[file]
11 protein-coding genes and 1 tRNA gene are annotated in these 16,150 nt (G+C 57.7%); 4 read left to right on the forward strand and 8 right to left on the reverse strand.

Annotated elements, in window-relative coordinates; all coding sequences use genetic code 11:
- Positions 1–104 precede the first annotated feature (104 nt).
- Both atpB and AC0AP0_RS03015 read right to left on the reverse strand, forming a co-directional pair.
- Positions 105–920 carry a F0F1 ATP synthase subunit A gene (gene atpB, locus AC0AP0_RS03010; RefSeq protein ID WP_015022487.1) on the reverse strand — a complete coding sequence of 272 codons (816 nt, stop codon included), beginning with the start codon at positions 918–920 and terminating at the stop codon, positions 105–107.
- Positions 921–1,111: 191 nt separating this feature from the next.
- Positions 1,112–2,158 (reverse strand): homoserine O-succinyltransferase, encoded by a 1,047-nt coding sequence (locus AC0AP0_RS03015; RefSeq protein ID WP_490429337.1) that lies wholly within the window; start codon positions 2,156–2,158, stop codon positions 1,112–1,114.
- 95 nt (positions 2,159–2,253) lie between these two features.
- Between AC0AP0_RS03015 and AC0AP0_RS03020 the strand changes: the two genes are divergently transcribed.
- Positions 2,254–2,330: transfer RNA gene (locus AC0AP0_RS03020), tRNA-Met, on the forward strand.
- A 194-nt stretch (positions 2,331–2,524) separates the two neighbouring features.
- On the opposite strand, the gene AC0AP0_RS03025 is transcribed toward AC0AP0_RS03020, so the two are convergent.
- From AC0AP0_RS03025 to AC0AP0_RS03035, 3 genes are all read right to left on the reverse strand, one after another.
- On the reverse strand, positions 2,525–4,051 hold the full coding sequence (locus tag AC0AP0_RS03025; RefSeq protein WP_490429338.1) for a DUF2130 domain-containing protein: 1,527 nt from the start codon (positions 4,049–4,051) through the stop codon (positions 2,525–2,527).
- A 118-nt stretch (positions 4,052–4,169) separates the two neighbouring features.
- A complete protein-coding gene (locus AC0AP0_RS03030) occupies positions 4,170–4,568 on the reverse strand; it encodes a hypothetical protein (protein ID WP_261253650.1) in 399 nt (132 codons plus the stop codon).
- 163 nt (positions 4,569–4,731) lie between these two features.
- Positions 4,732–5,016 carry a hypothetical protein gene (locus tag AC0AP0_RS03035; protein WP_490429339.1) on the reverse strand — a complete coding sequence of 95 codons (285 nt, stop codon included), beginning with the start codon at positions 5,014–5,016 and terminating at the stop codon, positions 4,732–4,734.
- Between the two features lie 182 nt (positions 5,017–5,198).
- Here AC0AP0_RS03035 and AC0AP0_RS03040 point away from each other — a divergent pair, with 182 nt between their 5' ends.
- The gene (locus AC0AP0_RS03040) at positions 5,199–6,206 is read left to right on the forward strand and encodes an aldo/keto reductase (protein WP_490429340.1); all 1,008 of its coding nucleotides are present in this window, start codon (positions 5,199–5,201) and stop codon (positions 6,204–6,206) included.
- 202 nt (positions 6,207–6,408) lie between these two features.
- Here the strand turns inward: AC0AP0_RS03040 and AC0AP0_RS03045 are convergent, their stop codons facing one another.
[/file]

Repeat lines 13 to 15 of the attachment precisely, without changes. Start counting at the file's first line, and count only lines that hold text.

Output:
- From AC0AP0_RS03025 to AC0AP0_RS03035, 3 genes are all read right to left on the reverse strand, one after another.
- On the reverse strand, positions 2,525–4,051 hold the full coding sequence (locus tag AC0AP0_RS03025; RefSeq protein WP_490429338.1) for a DUF2130 domain-containing protein: 1,527 nt from the start codon (positions 4,049–4,051) through the stop codon (positions 2,525–2,527).
- A 118-nt stretch (positions 4,052–4,169) separates the two neighbouring features.